Kiado-Ryu Karate


Apr 1, 2024 - Feature of the Week

Smart Defense Part 2, De-Escalation

De-Escalation. If it’s not imperative that we physically engage an opponent in order to survive or protect ourselves or our family, then it would be wise for us to de-escalate the situation if possible. Why continue to squabble and create potential mayhem when there is no positive advantage in doing so?

The first thing to do to be safe at such a moment is to “create distance” of at least a two arms length from the other person. Three arms length is better if we have the room. As Kiado-Ryu curriculum teaches, “Distance is the First Security.” When we’re out of range of a kick or punch we have time to react if the opponent attempts to attack us. And as we’re creating space, we must remember to never drop our guard. Stay focused and aware and never lose our concentration.

Next, speaking in a calm and adult manner, we should try to create a dialogue with the opponent, saying that we can discuss our differences, that there is no sense in fighting; both of us may get severely injured or we may even end up in jail, and for what? Getting mad; being out of control; wanting to spew hate and anger and bask in the futility of our rage? How’s that going to solve our dilemma? Of course it won’t. The goal of the predicament is to quiet the situation, not amplify it. If a simple apology will quiet the situation, great. The goal is to bring the situation to a level of peace and calm, not play winners or losers. Frankly, nobody wins in these scenarios if the situation ends up in a fight.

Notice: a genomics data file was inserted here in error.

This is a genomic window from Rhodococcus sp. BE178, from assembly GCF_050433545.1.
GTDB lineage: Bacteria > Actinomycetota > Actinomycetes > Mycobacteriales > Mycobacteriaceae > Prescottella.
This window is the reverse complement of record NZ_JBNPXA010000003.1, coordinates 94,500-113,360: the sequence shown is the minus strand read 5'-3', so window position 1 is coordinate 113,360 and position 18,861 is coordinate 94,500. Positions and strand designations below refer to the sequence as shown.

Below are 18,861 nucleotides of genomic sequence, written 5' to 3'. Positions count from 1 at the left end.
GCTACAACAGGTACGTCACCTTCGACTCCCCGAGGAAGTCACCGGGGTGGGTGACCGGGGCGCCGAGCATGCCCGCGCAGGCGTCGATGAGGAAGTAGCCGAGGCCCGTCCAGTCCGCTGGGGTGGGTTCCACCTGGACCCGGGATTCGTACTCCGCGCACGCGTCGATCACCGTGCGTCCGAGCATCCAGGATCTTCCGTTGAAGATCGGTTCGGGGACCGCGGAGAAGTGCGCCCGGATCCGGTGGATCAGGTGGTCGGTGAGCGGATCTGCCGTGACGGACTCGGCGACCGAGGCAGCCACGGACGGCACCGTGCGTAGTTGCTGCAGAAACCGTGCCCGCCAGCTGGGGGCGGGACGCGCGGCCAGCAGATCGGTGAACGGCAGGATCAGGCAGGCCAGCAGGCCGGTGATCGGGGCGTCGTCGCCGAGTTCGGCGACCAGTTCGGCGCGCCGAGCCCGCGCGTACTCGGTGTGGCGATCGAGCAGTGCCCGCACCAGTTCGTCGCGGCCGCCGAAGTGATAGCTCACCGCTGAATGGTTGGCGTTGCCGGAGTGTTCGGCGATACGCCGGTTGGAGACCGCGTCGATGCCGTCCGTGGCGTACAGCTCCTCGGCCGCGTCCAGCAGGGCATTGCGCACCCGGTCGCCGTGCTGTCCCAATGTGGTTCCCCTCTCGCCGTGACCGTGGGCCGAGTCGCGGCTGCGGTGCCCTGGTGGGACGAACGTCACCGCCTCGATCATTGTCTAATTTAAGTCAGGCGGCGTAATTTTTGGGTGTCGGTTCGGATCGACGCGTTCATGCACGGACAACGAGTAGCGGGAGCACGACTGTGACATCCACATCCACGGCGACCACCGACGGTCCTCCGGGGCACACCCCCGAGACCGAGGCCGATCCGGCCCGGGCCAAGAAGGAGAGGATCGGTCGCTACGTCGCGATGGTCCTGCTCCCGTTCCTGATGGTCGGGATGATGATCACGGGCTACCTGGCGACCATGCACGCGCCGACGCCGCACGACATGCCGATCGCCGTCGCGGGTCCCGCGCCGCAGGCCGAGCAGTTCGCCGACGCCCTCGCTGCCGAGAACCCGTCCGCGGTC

And let’s not forget the legal aspects of getting in a fight, which was discussed in Part 1, Legal. Back in the 1950s, 1960s, etc., the hammer of justice was not as duplicitous and corrupt as it is now. In today’s wacky world the bad guys are often seen as the good guys while the good guys are judged to be the bad guys. It’s insane. The following quote is from the Bible—Isaiah 5:20

Woe to those who call evil good and good evil, who put darkness for light and light for darkness, who put bitter for sweet and sweet for bitter!

In other words, someone who attacks us may be judged to be the good guy while we, who were just protecting ourselves from an obvious lunatic attack, may be judged the bad guy.

Let’s remember, too, that legal problems based on us getting in a fight will cost us financially. Why get involved with the judicial system when our common sense and ability to De-Escalate can keep us out of trouble?

Therefore, if we find ourselves in a confrontation, the wise choice is to back off, create space, stay aware and focus on staying calm and balanced and attempt to mitigate the situation by using some common sense.

But, you may ask, what if an assailant does not want to calm down but “mix it up” instead? We’ll discuss that in Smart Defense Part 3, Posturing.